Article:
At the Council of Europe, we like keeping our promises and we are working hard on many fronts. In 2008, we launched our campaign “Raise your hand against smacking” and we now have 20 countries having abolished corporal punishment. Last year, we developed our “Stockholm Strategy” for 2009-2011. A lot has happened since then. Two days ago, our Committee of Ministers adopted our Policy Guidelines on national integrated strategies for the protection of children from violence. The future guidelines on child friendly justice are cooking; three experts groups are being launched (on child friendly social services, on child friendly health care and on child participation). We are working intensively on internet safety and media literacy and preparing the ingredients of our future campaign against sexual violence around the ratification and implementation of the Council of Europe Convention on the protection of children from sexual exploitation and sexual abuse.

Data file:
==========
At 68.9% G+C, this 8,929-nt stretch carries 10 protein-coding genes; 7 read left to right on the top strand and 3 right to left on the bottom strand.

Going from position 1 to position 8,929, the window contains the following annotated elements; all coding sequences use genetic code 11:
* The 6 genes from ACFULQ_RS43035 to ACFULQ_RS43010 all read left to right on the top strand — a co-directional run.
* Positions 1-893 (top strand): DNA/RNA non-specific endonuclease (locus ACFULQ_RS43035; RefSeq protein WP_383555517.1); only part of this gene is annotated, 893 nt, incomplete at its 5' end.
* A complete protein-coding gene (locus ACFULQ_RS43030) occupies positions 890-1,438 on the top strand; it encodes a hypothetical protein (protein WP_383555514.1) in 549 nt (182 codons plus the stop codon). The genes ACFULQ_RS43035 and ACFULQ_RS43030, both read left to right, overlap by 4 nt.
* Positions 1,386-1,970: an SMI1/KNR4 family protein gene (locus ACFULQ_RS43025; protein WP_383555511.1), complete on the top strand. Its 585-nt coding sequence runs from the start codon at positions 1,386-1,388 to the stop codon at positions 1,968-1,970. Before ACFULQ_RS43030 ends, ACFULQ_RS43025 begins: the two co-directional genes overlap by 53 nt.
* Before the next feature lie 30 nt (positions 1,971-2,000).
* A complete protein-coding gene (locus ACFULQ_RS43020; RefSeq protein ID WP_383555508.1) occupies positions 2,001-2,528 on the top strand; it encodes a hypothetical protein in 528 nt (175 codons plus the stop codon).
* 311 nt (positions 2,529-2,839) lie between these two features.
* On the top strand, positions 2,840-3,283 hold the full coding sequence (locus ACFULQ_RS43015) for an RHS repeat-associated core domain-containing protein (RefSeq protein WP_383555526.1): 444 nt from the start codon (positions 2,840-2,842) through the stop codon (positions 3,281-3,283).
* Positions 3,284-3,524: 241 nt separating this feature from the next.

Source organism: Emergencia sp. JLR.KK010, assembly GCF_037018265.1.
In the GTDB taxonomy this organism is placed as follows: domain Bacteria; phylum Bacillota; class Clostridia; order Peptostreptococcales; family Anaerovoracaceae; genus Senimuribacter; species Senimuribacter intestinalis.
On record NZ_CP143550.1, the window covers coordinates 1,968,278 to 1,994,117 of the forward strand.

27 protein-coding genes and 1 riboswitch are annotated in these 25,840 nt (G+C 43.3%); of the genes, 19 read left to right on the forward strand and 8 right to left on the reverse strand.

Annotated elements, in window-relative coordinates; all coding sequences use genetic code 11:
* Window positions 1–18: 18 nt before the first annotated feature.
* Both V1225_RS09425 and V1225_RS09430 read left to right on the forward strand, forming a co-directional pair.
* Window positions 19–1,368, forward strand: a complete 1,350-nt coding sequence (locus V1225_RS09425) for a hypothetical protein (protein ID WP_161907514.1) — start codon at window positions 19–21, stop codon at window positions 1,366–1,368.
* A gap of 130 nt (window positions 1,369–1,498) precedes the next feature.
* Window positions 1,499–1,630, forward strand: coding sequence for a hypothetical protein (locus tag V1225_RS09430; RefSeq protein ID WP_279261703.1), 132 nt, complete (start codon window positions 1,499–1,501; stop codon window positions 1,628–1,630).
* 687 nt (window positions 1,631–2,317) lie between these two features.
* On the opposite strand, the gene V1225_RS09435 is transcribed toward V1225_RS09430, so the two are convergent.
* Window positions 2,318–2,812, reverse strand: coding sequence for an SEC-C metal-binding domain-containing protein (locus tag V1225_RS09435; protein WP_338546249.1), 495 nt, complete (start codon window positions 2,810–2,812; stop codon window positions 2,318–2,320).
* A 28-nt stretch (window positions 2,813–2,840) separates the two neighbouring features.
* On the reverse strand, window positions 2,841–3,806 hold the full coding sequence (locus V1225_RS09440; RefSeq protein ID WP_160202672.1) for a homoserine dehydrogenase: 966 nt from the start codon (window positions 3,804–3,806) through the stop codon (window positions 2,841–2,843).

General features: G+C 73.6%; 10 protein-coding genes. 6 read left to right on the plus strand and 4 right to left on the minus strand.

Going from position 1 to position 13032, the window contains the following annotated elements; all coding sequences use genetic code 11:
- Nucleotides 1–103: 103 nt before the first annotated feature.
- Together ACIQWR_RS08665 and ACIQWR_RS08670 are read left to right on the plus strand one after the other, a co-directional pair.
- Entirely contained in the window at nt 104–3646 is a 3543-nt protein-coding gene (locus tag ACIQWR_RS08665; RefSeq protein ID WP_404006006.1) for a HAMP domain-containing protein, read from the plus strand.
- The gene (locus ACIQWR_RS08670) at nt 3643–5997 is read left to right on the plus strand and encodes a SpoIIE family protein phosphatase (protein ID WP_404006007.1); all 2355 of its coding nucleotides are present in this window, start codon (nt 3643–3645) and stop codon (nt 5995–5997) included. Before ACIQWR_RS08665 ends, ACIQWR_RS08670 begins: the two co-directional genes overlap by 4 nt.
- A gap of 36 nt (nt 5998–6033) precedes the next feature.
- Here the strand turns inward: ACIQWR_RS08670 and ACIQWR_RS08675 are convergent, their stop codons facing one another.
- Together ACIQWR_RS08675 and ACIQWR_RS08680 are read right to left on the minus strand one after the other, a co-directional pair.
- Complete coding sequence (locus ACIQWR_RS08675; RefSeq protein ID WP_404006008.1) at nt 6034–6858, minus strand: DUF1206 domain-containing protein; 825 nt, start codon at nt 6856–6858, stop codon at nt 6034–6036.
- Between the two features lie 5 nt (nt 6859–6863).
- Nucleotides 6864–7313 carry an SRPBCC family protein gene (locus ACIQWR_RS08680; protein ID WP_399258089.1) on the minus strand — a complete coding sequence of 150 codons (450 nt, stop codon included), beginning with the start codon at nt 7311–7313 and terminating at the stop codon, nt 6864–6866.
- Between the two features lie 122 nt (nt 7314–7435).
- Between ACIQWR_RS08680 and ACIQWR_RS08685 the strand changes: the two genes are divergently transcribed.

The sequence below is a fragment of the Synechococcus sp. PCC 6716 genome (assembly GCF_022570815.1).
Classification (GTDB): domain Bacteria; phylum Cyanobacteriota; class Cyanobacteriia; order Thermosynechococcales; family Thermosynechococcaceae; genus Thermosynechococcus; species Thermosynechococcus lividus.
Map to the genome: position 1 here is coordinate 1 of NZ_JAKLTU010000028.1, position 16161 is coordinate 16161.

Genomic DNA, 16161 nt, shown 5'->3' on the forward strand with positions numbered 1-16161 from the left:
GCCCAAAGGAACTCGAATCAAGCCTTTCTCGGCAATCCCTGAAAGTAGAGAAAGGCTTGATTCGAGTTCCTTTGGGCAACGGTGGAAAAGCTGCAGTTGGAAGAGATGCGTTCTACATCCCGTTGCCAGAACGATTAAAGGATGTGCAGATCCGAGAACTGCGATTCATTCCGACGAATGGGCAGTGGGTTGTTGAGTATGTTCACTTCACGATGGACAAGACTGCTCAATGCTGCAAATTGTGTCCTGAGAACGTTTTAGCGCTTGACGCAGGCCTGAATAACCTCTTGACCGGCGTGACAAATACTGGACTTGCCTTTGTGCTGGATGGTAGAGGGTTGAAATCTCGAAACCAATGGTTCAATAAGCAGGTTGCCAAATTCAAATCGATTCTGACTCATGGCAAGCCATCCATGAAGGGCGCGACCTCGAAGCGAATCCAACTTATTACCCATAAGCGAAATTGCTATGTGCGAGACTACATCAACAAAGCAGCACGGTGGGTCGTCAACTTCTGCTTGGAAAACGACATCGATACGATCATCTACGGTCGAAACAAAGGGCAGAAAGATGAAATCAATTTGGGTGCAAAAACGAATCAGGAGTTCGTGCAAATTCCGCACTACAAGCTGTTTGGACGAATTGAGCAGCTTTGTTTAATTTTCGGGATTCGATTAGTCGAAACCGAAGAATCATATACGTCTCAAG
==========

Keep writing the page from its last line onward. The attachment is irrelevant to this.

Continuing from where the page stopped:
But all of this is the result of a team work. And although I am worried and embarrassed, I am also extremely confident.

I am confident because I know that I can keep counting on all of you.

- I count on the recently appointed Special Representative of the UNSG on violence against children, my friend Marta Santos Pais. Marta is a good fairy godmother for the Council of Europe, the one who appears when you wish upon a star…I hope she will receive all the support that she needs and deserves for her mandate. She is going to need a very powerful magic wand.

- I of course count on the European Union. The entry into force of the Lisbon treaty is a new promise made to children which I trust will crystallize in the mainstreaming of children’s rights in all EU actions and into a EU strategy on the rights of the child. Vice-President: this may be the beginning of a wonderful friendship.